It is estimated that 350 million individuals worldwide suffer from rare diseases, which are predominantly caused by mutation in a single gene1. The current molecular diagnostic rate is estimated at 50%, with whole-exome sequencing (WES) among the most successful approaches2-5. For patients in whom WES is uninformative, RNA sequencing (RNA-seq) has shown diagnostic utility in specific tissues and diseases6-8. This includes muscle biopsies from patients with undiagnosed rare muscle disorders6,9, and cultured fibroblasts from patients with mitochondrial disorders7. However, for many individuals, biopsies are not performed for clinical care, and tissues are difficult to access. We sought to assess the utility of RNA-seq from blood as a diagnostic tool for rare diseases of different pathophysiologies. We generated whole-blood RNA-seq from 94 individuals with undiagnosed rare diseases spanning 16 diverse disease categories. We developed a robust approach to compare data from these individuals with large sets of RNA-seq data for controls (n = 1,594 unrelated controls and n = 49 family members) and demonstrated the impacts of expression, splicing, gene and variant filtering strategies on disease gene identification. Across our cohort, we observed that RNA-seq yields a 7.5% diagnostic rate, and an additional 16.7% with improved candidate gene resolution.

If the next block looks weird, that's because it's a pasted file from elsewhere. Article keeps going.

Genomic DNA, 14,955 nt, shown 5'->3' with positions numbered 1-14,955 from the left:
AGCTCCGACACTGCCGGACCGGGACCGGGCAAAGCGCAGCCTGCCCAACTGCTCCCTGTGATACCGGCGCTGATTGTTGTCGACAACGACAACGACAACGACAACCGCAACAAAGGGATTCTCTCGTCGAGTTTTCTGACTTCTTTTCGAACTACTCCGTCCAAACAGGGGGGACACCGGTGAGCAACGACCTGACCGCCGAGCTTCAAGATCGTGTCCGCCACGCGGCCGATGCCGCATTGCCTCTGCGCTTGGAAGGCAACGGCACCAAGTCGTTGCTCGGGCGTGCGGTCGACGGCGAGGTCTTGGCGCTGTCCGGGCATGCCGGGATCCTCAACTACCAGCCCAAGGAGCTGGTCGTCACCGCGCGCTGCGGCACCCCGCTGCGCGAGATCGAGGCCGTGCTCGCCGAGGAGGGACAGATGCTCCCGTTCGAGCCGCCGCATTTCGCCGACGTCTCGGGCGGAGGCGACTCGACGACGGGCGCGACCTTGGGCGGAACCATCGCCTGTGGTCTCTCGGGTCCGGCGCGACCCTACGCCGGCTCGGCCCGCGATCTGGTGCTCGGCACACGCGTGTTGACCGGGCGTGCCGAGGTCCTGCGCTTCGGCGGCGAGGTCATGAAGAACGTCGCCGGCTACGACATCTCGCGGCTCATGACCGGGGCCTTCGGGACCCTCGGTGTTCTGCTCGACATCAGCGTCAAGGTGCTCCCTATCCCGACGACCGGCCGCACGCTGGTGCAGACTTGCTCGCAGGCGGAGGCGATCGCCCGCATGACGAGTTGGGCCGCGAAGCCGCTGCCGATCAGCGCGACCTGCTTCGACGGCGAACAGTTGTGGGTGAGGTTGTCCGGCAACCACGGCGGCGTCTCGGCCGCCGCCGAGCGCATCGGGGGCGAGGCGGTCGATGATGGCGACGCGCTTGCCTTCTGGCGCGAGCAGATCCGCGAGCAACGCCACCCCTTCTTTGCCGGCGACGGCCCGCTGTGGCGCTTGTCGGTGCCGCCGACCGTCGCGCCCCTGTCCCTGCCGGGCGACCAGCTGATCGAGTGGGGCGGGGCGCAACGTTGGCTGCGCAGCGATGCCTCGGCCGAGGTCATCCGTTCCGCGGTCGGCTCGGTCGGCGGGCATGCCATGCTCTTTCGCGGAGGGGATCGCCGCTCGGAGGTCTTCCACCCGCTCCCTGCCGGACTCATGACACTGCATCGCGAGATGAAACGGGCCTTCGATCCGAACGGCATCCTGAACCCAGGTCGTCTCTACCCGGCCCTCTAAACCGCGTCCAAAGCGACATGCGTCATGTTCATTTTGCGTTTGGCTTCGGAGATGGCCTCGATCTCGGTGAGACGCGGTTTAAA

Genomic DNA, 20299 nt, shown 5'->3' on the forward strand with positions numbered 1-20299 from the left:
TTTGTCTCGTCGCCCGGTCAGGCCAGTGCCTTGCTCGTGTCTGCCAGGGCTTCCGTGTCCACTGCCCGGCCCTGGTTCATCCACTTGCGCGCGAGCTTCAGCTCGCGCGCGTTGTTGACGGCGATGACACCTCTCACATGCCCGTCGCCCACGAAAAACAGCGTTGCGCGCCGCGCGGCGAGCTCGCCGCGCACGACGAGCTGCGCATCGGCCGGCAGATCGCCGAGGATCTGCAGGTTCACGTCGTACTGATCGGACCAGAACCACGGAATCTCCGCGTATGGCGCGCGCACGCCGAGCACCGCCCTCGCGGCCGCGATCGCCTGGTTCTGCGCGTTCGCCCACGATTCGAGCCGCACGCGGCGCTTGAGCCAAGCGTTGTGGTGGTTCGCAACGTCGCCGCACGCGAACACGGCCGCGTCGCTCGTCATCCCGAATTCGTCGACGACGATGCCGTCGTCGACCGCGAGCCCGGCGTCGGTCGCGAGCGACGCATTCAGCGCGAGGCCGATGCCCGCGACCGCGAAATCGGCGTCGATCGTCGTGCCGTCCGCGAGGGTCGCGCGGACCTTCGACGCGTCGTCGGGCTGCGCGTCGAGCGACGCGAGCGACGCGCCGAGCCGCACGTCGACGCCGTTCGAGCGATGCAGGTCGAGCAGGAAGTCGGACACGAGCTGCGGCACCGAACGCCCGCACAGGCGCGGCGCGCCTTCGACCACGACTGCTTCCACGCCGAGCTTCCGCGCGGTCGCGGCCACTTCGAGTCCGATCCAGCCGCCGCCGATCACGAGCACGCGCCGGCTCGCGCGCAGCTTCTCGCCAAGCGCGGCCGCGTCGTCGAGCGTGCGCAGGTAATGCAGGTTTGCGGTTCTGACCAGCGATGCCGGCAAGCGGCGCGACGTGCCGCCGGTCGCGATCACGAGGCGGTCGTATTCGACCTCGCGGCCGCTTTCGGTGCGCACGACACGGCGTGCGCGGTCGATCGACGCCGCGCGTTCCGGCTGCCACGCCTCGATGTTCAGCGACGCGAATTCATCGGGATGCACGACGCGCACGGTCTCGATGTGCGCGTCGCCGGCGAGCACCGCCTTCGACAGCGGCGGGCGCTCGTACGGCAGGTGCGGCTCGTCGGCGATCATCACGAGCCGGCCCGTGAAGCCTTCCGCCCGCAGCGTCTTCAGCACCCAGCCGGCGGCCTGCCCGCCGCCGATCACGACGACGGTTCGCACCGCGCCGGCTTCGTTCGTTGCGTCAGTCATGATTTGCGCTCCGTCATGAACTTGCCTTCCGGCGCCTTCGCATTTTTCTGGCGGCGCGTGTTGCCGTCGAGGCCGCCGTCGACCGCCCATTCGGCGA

Assuntos
Doenças Raras/genética , Ceramidase Ácida/genética , Estudos de Casos e Controles , Criança , Pré-Escolar , Estudos de Coortes , Feminino , Variação Genética , Humanos , Masculino , Modelos Genéticos , Mutação , Oxirredutases atuantes sobre Doadores de Grupo CH-CH/genética , Canais de Potássio/genética , RNA/sangue , RNA/genética , Processamento de RNA/genética , Doenças Raras/sangue , Análise de Sequência de RNA , Sequenciamento Completo do Exoma
3.
J Genet Couns ; 28(2): 213-228, 2019 04.
Artigo em Inglês | MEDLINE | ID: mdl-30964584

RESUMO